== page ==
Personal and preventive healthcare makes headlines for a reason. The promise to help individuals to understand how their body works is truly disruptive to the traditional healthcare industry.
For so long we have queued up for an unknown doctor to hand over an impersonal prescription based on a brief conversation, perhaps a couple of quick tests. The traditional approach of taking an isolated measure and comparing it to a standardized average is most certainly on its way out
We’ll soon know our specific personal needs to stay healthy. We’ll be able to predict medical conditions in advance and receive guidance and medication that’s just right for just us. The key to the new era in healthcare is long-term and individual monitoring.
We’re all different to begin with, and we treat our bodies in different ways, both good and bad.
Whatever you did yesterday -- exercised heavily or not at all, worked long hours under stress or enjoyed a relaxing day off, had a good rest or trouble sleeping, ate healthy or had two drinks too many -- the way you treated your body the day before has a major impact on your bodily state today.
Consequently, comparing results of an isolated test of an individual on any given day with average results of a larger population is a huge oversimplification. You’re different, and you had a different day.
Personalized healthcare tackles this very issue with long-term measurement that seeks to understand each individual. Counting in both good days and bad creates a baseline against which any medical condition can be predicted, analyzed and treated much more precisely than ever before.
Interestingly, sports science has yet to tap into the opportunities of personalization.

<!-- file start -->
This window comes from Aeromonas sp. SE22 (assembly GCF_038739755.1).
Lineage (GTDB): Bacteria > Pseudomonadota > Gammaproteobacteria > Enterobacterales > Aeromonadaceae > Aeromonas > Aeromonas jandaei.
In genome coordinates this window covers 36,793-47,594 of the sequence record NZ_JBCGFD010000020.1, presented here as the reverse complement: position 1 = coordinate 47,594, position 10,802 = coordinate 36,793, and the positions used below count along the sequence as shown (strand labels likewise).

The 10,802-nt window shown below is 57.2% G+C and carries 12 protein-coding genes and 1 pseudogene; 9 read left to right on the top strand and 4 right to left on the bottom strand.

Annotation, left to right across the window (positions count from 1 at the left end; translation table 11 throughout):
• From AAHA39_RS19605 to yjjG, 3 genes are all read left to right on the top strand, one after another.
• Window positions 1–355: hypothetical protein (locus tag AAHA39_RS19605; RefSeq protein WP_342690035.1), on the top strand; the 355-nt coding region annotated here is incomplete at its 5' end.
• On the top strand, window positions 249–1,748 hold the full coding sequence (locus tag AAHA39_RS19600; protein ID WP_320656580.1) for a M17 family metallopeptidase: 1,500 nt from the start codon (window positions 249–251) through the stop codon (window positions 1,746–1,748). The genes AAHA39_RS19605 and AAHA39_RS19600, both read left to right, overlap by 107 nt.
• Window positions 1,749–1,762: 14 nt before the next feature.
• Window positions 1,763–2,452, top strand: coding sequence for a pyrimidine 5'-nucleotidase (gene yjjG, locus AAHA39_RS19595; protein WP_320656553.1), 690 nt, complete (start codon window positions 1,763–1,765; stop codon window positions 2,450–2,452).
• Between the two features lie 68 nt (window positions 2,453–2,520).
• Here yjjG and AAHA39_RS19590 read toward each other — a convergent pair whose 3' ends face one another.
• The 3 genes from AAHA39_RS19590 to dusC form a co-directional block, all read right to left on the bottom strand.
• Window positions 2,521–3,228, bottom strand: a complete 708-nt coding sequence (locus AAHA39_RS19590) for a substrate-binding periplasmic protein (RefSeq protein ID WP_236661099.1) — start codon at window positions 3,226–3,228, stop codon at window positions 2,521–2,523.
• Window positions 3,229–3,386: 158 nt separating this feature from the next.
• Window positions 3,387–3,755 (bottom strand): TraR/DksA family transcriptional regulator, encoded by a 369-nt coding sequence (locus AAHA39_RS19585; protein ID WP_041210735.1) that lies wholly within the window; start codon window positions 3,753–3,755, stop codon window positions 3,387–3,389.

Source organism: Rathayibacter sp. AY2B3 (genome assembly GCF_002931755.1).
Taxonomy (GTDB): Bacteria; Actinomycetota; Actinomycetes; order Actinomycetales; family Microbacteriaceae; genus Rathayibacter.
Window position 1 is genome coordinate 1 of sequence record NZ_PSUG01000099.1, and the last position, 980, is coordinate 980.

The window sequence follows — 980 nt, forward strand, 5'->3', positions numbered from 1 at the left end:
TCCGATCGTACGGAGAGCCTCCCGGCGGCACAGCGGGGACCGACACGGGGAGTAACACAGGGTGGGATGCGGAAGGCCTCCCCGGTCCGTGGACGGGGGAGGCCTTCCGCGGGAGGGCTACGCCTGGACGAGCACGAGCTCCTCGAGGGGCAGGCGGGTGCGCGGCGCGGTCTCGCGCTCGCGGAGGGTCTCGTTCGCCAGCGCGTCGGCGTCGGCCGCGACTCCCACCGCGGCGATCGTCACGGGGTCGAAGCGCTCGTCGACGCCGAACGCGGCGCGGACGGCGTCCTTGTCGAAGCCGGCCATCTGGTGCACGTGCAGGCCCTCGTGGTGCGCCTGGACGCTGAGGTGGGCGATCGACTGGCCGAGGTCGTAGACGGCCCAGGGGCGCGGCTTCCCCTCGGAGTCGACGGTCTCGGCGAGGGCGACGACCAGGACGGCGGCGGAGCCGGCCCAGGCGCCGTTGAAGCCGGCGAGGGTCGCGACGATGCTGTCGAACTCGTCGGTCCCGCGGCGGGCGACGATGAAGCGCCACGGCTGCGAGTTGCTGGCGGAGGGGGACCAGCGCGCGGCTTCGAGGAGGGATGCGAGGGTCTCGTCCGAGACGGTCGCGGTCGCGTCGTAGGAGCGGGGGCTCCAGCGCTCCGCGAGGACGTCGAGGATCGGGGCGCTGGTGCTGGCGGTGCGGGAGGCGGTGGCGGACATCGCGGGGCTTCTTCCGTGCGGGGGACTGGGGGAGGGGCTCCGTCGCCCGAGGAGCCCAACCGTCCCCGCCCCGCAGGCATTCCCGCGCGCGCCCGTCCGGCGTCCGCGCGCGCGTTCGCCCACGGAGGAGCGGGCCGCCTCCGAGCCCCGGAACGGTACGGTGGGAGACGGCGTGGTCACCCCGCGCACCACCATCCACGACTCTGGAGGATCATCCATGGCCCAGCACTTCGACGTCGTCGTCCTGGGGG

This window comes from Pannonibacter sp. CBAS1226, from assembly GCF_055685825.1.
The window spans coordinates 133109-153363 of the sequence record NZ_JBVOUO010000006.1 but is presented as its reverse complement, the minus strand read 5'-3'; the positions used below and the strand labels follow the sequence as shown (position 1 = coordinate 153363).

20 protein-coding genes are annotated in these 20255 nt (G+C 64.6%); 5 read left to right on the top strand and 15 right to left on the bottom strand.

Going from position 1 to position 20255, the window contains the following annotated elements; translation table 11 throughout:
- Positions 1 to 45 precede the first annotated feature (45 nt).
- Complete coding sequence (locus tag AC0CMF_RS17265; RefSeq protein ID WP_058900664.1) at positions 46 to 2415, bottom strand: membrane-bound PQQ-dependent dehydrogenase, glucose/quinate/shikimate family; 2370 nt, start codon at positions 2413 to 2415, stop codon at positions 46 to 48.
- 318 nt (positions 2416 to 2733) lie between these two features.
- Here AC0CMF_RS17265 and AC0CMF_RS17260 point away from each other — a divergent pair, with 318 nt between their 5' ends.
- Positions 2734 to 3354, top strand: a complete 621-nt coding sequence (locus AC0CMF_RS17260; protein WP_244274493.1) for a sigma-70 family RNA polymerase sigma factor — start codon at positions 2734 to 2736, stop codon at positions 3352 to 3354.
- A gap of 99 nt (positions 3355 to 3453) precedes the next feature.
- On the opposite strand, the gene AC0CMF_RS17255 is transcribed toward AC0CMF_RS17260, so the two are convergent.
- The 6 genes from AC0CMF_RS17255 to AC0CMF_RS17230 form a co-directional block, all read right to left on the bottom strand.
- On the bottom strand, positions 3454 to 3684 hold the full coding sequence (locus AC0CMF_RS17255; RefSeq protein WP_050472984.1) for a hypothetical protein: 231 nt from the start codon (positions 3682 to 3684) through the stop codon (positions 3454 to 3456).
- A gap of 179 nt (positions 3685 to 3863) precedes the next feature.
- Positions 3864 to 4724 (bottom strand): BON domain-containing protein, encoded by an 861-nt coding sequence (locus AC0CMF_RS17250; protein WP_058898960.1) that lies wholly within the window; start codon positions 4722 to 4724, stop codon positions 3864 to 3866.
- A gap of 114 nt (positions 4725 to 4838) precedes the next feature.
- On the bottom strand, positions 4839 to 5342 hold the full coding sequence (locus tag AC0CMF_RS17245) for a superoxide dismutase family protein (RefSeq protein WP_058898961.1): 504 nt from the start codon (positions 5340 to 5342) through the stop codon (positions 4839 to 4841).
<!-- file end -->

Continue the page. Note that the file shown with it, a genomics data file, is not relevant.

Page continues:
The wearables frenzy with a multitude of wristbands and other shiny sensors for fitness tracking has excited a large number of people into measuring themselves. While it’s certainly beneficial to know more about how our body works -- and even better if the data pushes us to exercise more -- the results we get are a lot less personal than one would think.
Under the hood, the vast majority of even the most advanced methods and devices designed to measure the state of our body are based on comparisons against averages. Take any heart rate variability (HRV) device on the market, and it’s averages you’ll see.
In the many years we’ve spent studying exercise readiness and neuromuscular activity with leading sports scientists and professional athletes with the aim of reliably analyzing training readiness in real time, the more we’ve began to emphasize personal baselines in tracking.
It’s time we took personalization seriously and forgot about standardized averages.
Yes it takes some perseverance to keep doing the measurements for a week before getting the first result -- but getting data that is truly personal is well worth the while.